Weaver Theatre Boosters

BOOSTER PARENT PORTAL

Welcome! We're excited to embark on a new year with all of our Theatre Booster families. Check back often for updates and resources to support our programs.

The Curious Incident of the Dog in the Nighttime

$

Mrs. Pumpkin's Fundraiser

It's easy for you to help make this show a success. Use these tools to support this one-of-a-kind production.

Sign up to help with show concessions!

Cast and crew parents must sign up for at least one slot.

Please help promote our first show of the season!

Share & invite via our Facebook Event:

We need sponsors to help meet our budget goals!

Please ask the businesses you support to support us.

Order pick up:        October 14, 2017 @ 10:45 am

Orders arrive frozen, so bring coolers.

Thank you for participating and helping us fund our season!

Student Trip Documents

London Tour

Spring 2019

Unified

Chicago

February 2018

ITS

Nebraska

June 2018

15-year-old Christopher has an extraordinary brain: He is exceptional at mathematics but ill-equipped to interpret everyday life. He has never ventured alone beyond the end of his road, he detests being touched, and he distrusts strangers. Now it is 7 minutes after midnight, and Christopher stands beside his neighbor’s dead dog, Wellington, who has been speared with a garden fork. Finding himself under suspicion, Christopher is determined to solve the mystery of who murdered Wellington, and he carefully records each fact of the crime. But his detective work, forbidden by his father, takes him on a thrilling journey that upturns his world.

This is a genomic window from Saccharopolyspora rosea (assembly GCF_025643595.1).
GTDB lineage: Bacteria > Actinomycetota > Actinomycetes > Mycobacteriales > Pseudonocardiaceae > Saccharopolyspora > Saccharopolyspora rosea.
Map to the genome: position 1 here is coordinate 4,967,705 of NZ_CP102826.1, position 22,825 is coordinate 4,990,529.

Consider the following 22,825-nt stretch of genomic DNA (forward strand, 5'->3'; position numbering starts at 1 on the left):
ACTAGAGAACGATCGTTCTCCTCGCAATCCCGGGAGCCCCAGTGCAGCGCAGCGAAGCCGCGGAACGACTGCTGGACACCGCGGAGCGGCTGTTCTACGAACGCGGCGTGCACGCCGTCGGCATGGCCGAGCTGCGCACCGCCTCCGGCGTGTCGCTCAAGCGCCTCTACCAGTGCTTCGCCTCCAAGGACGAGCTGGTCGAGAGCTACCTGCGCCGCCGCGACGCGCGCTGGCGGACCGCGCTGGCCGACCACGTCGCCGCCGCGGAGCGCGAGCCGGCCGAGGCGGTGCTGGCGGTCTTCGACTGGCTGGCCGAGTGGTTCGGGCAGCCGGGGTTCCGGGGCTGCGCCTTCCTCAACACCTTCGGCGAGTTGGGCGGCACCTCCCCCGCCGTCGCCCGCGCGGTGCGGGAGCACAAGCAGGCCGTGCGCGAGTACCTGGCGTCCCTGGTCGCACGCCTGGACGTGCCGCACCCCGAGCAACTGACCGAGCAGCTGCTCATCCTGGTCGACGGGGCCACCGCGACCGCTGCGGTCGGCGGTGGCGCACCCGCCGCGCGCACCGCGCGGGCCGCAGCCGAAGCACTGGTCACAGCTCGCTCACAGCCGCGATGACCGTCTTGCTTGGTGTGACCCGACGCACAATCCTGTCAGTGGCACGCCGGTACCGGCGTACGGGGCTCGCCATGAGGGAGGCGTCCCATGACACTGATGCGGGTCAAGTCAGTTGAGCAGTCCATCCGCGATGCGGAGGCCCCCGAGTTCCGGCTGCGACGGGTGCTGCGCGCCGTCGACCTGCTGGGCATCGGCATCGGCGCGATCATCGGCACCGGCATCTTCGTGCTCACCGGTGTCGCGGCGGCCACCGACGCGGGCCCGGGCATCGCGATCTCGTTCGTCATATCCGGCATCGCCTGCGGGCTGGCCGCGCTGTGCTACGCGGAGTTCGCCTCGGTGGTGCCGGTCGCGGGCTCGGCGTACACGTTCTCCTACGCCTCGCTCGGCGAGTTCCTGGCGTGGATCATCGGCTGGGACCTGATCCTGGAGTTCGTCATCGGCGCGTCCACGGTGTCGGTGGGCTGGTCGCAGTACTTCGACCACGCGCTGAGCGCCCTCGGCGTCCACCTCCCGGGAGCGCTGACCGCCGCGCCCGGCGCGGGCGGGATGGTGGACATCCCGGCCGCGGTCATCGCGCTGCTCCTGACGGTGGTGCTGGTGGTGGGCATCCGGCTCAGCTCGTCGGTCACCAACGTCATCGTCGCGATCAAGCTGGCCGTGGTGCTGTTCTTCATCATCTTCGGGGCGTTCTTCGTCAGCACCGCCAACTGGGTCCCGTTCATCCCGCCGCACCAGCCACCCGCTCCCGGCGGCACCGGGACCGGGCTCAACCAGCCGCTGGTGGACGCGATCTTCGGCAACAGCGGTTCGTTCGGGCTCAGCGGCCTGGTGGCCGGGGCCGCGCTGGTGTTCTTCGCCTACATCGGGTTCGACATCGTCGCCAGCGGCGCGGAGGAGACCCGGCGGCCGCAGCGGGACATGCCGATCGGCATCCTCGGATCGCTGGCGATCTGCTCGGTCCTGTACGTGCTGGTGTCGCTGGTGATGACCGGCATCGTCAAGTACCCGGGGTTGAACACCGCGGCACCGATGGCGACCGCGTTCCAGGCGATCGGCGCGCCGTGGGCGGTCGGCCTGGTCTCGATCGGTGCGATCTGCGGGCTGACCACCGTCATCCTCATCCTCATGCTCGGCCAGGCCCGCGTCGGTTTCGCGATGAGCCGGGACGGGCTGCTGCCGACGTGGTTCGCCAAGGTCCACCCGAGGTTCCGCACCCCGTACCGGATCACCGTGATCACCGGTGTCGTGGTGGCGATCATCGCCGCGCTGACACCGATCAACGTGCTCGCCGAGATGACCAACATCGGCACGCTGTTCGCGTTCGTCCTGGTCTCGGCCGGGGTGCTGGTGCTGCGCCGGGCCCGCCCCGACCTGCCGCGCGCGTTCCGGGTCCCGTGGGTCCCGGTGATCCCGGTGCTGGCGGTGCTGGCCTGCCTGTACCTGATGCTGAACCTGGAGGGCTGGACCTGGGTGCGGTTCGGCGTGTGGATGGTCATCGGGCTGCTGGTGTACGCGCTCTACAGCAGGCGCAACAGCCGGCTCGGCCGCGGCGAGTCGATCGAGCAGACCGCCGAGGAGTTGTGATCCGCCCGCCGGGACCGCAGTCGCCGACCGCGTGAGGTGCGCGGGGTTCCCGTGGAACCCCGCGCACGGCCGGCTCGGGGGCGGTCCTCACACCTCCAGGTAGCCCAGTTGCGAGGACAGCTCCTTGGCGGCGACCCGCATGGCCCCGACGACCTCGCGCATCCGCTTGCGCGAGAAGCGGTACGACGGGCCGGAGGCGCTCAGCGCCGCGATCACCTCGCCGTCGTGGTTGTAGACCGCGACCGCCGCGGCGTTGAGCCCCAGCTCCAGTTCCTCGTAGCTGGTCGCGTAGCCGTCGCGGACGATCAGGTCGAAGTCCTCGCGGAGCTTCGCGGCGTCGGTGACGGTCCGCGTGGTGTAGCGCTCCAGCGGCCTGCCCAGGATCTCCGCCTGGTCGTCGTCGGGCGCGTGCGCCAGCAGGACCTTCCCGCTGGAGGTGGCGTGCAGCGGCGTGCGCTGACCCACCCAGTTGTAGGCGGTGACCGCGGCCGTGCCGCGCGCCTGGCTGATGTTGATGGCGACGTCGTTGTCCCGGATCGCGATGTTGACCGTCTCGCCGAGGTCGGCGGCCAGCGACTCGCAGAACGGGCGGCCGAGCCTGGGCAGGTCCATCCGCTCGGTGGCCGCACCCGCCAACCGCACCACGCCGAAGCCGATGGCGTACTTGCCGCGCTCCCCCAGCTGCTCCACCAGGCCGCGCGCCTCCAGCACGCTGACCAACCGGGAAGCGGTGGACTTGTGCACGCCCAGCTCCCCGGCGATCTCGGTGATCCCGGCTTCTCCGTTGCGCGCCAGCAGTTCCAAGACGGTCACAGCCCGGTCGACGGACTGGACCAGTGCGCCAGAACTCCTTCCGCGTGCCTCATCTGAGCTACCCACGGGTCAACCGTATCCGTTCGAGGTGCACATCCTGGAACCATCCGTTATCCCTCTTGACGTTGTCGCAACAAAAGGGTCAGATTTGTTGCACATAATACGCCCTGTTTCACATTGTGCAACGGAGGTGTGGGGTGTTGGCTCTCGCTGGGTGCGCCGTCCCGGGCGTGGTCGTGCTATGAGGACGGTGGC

Winner of the 2015 Tony Award for Best Play. "This adaptation by the acclaimed playwright Simon Stephens is intensely, innately theatrical; it is also funny and extremely moving…resonates with quality." —Telegraph (London). "…just terrific…a profoundly moving play about adolescence, fractured families, mathematics, colours and lights…dazzling." —Independent (London). "A beautiful, eloquent, dazzlingly inventive show about the wonders of life." —Evening Standard (London).